This is the car I drive (when it's not broken down).
Nuff' said! Unshoes is "bootstrapped." The money to start it all came from my pocket and pretty much all of the revenue still goes back into operating costs. When people ask me what I do for a living I'm not really sure what to tell them because, "I own a shoe company" sounds way more glamorous than it really is! I'm sure you understand how that goes. What do you tell people when they ask what you do?
Well, sometimes I say I teach alignment. And then they say "Oh, so you're a yoga teacher?" And sometimes I say that I'm a writer, and then they say "Oh, so you're poor?" And sometimes I say I'm a biomechanist, but then there's just a lot of silence. Now I just say I say something vague like "I work from home" and keep an air of mystery. I don't make many friends this way.
But back to you, can we see what your work space looks like?
This is where the production takes place. It used to be in a leaky, unfinished room under an apartment.
In case you were wondering, I'm the skinny balding dude at the table in the middle of the room.
Your shoes are handmade based on the individual’s specific foot shape (again, for $45 bucks) and I imagine you’ve received some interesting request. What's the most-interesting pair of Unshoes you've created?
We've seen some pretty interesting foot shapes. I think the best was one that looked like a giant lima bean! We used to base our sizing on tracings. This was the best tracing we have ever received...hands down.
Do you only wear your shoes or do you have a other brands in your closet?
Pretty much all of the shoes I wear are shoes I make myself. I like to re-purpose materials like old tweed coats from second hand stores. Some of them don't work out so well but they are getting better. I have had my eyes on the Boulder boots from Lems Footwear but they are a little pricey for me. I also wouldn't mind trying out some of the Merrell Barefoot line sometime.
We have a footwear list for people who live in freezing and wet places, Shoes: The (Winter) List. I’m wondering what you wear when it's cold?
I live in the southern part of Utah. It is considered a "high desert.” It does get cold and snowy in the winter but it's usually pretty dry. If it snows then I wear my own homemade shoes. If it's not snowy then I usually wear sandals. I admit that I'm guilty of breaking fashion rules and wearing socks and sandals during winter months!
You emailed me a couple years back. How did you find my blog and do you still read it?
I do! One day I was looking through our website analytics (I've become boring like that) and I saw an increasing number of visitors from this mysterious website called katysays.com. Out of curiosity, I visited your site and the rest is history.
Ah yes, the infamous Shoes: The List post! I’m glad it directed people to your shoes. So, since you’re a KatySays reader, what have you learned so far?
It's hard to pin down one favorite tip! I didn't realize until I started reading your blog how important it was to keep my feet pointing straight forward while walking. I had been walking duck footed for many years. I still have to watch myself but it's much easier now. Reading your blog has also helped me to better understand how interconnected body mechanics are. One small alignment issue can affect so many other parts. I'm constantly watching to make sure I'm not tucking my pelvis or thrusting my ribs out. I already knew that but I have come to understand it on a new level.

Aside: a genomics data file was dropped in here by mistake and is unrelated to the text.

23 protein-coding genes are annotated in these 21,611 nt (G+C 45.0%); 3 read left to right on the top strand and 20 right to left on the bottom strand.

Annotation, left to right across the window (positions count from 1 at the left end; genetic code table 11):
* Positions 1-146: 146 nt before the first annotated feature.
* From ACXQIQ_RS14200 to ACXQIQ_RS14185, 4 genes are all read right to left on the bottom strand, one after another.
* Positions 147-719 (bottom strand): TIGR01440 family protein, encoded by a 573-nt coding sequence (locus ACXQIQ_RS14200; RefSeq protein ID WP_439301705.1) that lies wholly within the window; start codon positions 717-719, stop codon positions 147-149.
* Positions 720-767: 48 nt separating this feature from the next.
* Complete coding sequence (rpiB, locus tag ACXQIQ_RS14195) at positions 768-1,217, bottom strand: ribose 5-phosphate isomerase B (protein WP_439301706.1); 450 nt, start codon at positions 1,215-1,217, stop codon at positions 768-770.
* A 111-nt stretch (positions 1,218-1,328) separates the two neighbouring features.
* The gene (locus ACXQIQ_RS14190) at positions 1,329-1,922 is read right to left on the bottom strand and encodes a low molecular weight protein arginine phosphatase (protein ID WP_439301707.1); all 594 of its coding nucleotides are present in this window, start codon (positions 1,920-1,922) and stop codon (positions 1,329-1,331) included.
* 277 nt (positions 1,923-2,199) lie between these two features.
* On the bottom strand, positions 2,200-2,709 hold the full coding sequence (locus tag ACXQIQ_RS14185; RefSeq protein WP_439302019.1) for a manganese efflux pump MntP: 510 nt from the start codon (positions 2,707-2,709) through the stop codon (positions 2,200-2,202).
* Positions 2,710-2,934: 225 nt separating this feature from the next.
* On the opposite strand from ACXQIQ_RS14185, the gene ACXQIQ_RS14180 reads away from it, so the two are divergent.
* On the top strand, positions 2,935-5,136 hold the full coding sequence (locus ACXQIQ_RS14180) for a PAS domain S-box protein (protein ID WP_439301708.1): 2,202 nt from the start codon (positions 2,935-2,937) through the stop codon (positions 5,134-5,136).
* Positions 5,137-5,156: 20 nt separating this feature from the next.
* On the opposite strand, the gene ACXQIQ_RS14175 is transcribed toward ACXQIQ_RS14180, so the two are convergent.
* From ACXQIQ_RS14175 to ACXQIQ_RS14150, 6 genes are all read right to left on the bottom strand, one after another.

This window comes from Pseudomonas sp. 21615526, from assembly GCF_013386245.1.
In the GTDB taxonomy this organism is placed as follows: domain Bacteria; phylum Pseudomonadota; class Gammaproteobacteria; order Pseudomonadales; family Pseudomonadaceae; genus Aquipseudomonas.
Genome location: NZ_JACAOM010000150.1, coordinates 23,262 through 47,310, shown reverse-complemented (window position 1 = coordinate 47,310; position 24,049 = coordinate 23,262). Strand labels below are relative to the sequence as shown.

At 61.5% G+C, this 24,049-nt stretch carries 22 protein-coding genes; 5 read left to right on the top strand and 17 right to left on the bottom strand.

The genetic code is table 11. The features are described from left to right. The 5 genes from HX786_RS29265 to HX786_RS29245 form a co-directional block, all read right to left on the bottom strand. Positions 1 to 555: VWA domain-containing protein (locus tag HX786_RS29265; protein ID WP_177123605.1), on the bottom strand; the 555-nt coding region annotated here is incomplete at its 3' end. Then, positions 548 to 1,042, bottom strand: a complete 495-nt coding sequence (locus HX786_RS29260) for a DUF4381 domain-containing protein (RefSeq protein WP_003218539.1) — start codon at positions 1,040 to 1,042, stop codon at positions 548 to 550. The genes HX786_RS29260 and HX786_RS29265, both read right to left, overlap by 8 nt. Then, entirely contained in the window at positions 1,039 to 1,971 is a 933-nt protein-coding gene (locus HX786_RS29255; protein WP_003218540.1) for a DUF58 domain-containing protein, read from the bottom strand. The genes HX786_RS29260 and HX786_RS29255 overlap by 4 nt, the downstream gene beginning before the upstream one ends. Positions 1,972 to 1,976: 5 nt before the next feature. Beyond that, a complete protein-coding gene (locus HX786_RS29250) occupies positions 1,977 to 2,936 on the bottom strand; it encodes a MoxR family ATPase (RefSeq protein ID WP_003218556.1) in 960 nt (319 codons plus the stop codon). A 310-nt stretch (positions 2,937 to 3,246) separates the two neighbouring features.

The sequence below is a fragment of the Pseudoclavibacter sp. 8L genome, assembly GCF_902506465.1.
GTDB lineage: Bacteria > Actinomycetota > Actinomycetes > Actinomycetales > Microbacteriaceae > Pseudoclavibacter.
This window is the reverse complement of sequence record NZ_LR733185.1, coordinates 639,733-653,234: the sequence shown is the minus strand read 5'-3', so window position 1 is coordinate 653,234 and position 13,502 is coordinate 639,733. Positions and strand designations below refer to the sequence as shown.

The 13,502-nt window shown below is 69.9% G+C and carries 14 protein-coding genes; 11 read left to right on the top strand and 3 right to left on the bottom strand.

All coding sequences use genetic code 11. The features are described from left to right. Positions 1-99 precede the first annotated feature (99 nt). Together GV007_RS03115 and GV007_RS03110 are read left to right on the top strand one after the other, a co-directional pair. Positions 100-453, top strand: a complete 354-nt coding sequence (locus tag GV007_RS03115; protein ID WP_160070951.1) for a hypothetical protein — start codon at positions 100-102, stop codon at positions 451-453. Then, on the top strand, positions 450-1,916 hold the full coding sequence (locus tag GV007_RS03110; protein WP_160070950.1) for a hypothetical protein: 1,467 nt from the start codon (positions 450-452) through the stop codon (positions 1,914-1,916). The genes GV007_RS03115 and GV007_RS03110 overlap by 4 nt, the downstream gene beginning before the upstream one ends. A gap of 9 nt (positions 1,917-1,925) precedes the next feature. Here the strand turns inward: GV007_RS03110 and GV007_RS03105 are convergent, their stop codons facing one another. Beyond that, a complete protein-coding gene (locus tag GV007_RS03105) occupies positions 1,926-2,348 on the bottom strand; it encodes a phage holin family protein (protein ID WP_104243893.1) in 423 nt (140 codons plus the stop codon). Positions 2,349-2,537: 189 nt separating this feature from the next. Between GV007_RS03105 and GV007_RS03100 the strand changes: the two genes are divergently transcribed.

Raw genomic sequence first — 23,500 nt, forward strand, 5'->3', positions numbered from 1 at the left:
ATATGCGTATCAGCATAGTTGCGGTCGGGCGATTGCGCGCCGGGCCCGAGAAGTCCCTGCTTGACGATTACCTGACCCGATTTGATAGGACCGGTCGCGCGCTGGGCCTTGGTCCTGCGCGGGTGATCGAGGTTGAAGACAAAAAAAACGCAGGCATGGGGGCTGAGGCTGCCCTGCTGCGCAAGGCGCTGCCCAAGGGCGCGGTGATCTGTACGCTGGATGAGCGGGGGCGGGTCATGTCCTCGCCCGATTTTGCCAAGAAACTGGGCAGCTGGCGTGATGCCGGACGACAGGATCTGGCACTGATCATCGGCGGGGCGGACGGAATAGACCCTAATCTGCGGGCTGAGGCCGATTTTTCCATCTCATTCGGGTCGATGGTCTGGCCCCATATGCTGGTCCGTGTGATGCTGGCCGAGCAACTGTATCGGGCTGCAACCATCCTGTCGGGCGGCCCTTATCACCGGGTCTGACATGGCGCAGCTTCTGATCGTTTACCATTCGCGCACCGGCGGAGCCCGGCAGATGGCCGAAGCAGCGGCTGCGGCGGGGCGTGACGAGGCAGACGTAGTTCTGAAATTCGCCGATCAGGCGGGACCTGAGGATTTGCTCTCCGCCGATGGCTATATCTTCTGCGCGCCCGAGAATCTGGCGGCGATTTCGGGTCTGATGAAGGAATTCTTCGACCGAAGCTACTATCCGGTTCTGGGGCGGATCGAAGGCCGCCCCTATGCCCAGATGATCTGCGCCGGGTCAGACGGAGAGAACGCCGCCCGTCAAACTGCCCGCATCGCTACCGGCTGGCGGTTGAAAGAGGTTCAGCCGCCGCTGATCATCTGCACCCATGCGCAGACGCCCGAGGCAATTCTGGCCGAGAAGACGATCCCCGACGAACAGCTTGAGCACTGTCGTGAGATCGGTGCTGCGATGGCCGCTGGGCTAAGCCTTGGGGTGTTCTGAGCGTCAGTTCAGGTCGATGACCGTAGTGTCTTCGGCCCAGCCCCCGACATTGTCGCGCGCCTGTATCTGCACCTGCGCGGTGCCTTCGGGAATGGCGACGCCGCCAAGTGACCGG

My family has made a goal to walk and stretch every day as part of a larger to for more frequent and natural movement. Reading your blog has really opened our eyes to some bad habits so we are working to change them.
Awesome, and thanks for reading by the way. So now, what everyone wants to know: When are you going to make some DRESS UP sandals?
All my life I've felt a bit guilty that women wear uncomfortable shoes to feel attractive. The idea had been in my head for a few months but it wasn't until a customer asked us to make her wedding shoes that I seriously thought about making nicer shoes. She wanted a barefoot wedding but it was just too cold so she needed some kind of sole. She sent us a pair of barefoot sandals that they use for beach weddings. I basically took them apart and re-engineered them with a thin sole. They were far from perfect but I realized that it was possible. Since then we've been researching shoes that are cute or attractive and combining a list of the elements that make them cute. Many of these elements can be applied or modified to work the same way without compromising foot health.
You guys: I got to help give some feedback on the construction of the new “cute” prototypes. They’ve been working on design for the last year and a half and I’m stoked to say that they’ve nailed the perfect combo of MINIMAL PRETTY and PRETTY MINIMAL in this pair right here.
Attractive is in the eye of the beholder, but for this gal -- who can no longer wear regular shoes, wants something pretty, but also doesn’t like a ton of flair -- these are fantastic.
If you’d like to support Unshoes, they’ve just launched a Kickstarter campaign to get these PRETTY, HEALTHY shoes out in the world!
Full disclosure: Hey, don’t you know me by now? No, I didn’t get any free shoes or compensation for writing this. That’s not how I roll. I’ve paid (or traded products in one case) for my shoes, just like you do. If you're reading about something on this blog it's because I think it's awesome. Period.